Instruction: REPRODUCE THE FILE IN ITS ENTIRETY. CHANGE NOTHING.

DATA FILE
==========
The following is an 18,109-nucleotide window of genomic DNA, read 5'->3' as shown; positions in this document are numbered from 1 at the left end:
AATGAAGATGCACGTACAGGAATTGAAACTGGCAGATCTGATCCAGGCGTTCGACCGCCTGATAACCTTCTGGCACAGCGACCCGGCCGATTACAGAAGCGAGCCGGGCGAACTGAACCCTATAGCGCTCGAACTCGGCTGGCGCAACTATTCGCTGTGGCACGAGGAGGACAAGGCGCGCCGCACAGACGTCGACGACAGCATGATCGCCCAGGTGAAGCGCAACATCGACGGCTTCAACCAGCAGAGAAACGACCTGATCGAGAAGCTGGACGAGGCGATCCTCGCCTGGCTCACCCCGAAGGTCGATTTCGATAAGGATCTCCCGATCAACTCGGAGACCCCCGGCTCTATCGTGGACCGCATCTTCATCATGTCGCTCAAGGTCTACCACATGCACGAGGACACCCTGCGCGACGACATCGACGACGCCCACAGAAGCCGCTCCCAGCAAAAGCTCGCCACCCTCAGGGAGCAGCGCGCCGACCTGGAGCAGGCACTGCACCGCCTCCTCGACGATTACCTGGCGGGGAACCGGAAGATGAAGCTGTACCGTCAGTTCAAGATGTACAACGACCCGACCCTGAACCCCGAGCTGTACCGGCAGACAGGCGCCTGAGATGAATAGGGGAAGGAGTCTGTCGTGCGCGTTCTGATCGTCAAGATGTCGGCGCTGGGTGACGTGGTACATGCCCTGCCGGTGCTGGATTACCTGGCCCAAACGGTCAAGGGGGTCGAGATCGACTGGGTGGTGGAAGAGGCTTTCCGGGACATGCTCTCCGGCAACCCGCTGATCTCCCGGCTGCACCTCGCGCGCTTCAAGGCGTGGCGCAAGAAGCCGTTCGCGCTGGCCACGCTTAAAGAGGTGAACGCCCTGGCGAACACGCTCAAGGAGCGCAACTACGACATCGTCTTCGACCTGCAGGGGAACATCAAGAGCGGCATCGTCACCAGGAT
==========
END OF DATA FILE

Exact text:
The following is an 18,109-nucleotide window of genomic DNA, read 5'->3' as shown; positions in this document are numbered from 1 at the left end:
AATGAAGATGCACGTACAGGAATTGAAACTGGCAGATCTGATCCAGGCGTTCGACCGCCTGATAACCTTCTGGCACAGCGACCCGGCCGATTACAGAAGCGAGCCGGGCGAACTGAACCCTATAGCGCTCGAACTCGGCTGGCGCAACTATTCGCTGTGGCACGAGGAGGACAAGGCGCGCCGCACAGACGTCGACGACAGCATGATCGCCCAGGTGAAGCGCAACATCGACGGCTTCAACCAGCAGAGAAACGACCTGATCGAGAAGCTGGACGAGGCGATCCTCGCCTGGCTCACCCCGAAGGTCGATTTCGATAAGGATCTCCCGATCAACTCGGAGACCCCCGGCTCTATCGTGGACCGCATCTTCATCATGTCGCTCAAGGTCTACCACATGCACGAGGACACCCTGCGCGACGACATCGACGACGCCCACAGAAGCCGCTCCCAGCAAAAGCTCGCCACCCTCAGGGAGCAGCGCGCCGACCTGGAGCAGGCACTGCACCGCCTCCTCGACGATTACCTGGCGGGGAACCGGAAGATGAAGCTGTACCGTCAGTTCAAGATGTACAACGACCCGACCCTGAACCCCGAGCTGTACCGGCAGACAGGCGCCTGAGATGAATAGGGGAAGGAGTCTGTCGTGCGCGTTCTGATCGTCAAGATGTCGGCGCTGGGTGACGTGGTACATGCCCTGCCGGTGCTGGATTACCTGGCCCAAACGGTCAAGGGGGTCGAGATCGACTGGGTGGTGGAAGAGGCTTTCCGGGACATGCTCTCCGGCAACCCGCTGATCTCCCGGCTGCACCTCGCGCGCTTCAAGGCGTGGCGCAAGAAGCCGTTCGCGCTGGCCACGCTTAAAGAGGTGAACGCCCTGGCGAACACGCTCAAGGAGCGCAACTACGACATCGTCTTCGACCTGCAGGGGAACATCAAGAGCGGCATCGTCACCAGGAT